David Adamson, the man/ beat boy/freak folk/ hazed-out shaman behind Asthmatic Kitty’s Jookabox knows something about drums and bass. His reckless, primordial rhythms perforate the negative spaces of his music like steady cacophonies of jack hammers working simultaneously on parallel city streets.
Separately, the isolated layers of percussion may only appear to be dumb, blunt objects, but as Adamson’s compositions begin to coalesce (first beat, then song, then album) Jookabox’s unique mash-up of gypsy folk frenzy and hip-hop kick drums careen beautifully out of control.
With Dead Zone Boys, the group’s second full-length out November 3rd, Jookabox merge their kitchen sink aesthetic with nightmarish imagery and atmosphere, providing what is basically the musical equivalent of Raising Arizona and Night of the Living Dead having a baby: a manic, gleefully insane journey through a warped vision of America that sees the living and undead alike desperately groping at some kind of hedonistic pleasure. From song to song, it’s an album prone to outbursts of both half-crazed laughter and sinister threats, happily aware of its own emotional/motivational imbalances.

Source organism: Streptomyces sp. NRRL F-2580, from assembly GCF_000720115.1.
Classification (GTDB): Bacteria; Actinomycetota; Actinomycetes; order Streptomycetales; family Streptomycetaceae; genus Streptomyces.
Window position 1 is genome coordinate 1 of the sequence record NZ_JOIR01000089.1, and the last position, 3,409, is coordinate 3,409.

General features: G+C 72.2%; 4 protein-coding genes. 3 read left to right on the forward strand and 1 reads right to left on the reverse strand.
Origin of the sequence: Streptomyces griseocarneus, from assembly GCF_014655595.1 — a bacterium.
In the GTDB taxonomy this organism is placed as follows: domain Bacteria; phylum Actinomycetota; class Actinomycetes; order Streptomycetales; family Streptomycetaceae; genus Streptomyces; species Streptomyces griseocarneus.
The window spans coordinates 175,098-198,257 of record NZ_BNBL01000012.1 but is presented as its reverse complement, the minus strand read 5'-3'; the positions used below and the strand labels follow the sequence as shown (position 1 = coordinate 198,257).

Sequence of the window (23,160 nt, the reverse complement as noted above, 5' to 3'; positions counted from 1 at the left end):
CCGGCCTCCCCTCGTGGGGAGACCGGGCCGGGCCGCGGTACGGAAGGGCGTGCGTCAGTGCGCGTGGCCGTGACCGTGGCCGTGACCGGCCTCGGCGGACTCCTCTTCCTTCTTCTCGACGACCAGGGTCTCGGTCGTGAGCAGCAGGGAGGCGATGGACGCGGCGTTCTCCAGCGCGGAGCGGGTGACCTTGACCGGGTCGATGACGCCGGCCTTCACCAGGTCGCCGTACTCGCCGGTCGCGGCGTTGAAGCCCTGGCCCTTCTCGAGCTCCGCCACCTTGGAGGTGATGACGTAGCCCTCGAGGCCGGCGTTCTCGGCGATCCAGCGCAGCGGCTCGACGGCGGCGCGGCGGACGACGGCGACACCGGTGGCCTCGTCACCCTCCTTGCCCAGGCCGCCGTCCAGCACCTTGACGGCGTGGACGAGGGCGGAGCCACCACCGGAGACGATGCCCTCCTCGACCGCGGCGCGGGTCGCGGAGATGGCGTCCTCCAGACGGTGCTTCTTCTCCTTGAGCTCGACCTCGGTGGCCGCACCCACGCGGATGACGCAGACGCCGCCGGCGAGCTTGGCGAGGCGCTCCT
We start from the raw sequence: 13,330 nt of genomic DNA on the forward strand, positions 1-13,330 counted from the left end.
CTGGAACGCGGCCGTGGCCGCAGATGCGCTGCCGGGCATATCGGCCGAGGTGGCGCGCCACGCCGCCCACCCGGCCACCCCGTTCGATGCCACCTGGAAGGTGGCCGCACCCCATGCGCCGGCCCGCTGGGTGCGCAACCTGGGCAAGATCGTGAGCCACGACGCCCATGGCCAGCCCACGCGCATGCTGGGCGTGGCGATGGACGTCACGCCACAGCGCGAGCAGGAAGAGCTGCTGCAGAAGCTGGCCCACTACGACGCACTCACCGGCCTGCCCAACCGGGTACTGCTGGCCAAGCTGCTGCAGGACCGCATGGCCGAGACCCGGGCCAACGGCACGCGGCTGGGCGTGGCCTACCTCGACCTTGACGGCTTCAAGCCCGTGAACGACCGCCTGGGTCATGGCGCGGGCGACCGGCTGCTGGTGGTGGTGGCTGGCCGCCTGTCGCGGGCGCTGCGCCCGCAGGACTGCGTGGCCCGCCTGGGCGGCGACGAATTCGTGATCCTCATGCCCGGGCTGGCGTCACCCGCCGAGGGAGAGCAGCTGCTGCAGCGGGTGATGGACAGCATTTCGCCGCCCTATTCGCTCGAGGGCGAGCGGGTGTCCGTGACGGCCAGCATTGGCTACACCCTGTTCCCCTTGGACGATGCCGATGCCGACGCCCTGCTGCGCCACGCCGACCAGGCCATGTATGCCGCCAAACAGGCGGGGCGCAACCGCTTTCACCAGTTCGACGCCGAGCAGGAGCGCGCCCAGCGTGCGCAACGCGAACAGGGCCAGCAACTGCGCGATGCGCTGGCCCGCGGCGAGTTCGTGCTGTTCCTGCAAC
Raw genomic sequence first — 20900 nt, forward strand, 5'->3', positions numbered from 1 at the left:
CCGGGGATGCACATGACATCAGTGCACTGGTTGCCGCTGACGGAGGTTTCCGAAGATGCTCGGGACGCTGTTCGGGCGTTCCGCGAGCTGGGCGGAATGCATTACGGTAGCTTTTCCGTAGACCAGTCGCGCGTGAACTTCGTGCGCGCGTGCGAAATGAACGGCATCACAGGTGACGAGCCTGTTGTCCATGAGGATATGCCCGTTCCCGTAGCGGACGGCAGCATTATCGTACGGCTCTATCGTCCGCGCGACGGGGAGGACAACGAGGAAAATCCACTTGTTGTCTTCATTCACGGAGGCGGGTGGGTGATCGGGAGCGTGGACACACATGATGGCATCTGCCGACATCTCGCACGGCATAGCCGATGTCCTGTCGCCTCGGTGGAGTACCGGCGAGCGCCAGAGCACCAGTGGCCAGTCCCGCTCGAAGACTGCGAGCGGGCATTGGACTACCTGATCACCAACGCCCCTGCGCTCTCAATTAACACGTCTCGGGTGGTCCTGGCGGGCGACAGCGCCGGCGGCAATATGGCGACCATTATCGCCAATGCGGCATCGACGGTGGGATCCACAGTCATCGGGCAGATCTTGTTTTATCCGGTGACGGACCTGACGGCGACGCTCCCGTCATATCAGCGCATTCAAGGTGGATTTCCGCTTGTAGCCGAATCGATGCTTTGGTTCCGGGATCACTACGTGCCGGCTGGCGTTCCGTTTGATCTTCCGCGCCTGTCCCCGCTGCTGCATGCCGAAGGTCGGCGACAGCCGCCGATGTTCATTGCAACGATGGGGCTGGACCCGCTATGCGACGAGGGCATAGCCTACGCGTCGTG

“You Cried Me” has Adamson shamelessly announcing against a barn-burning folk bounce and devil may care howl “EVIL, in the first degree, but you still smile and welcome me.” It’s a macabre sentiment for sure but the musical delivery provides a sort of jovial awareness that the narrator is clearly out of control. By the end of the song, he’s confiding “I can’t let you do it, you should go, there’s not much time.”
“Phantom Don’t Go” provides the most direct statement of purpose for the album’s themes. It begins harshly with an industrial throb and wisp before Adamson stutters “Ph-ph-ph-phantom, don’t ever leave, I need your powers if I’m gonna succeed.” I like to think that phantom proves to be a fairly elusive muse, whispering vague commands into an impressionable ear before vanishing into the dark corners of a midnight bedroom.
Jookabox’s show at the Thunderbird Cafe Wednesday is being billed as the after party for label mate Sufjan Stevens’ BQE being performed by Asthmatic Kitty’s Osso at the Warhol earlier in the evening.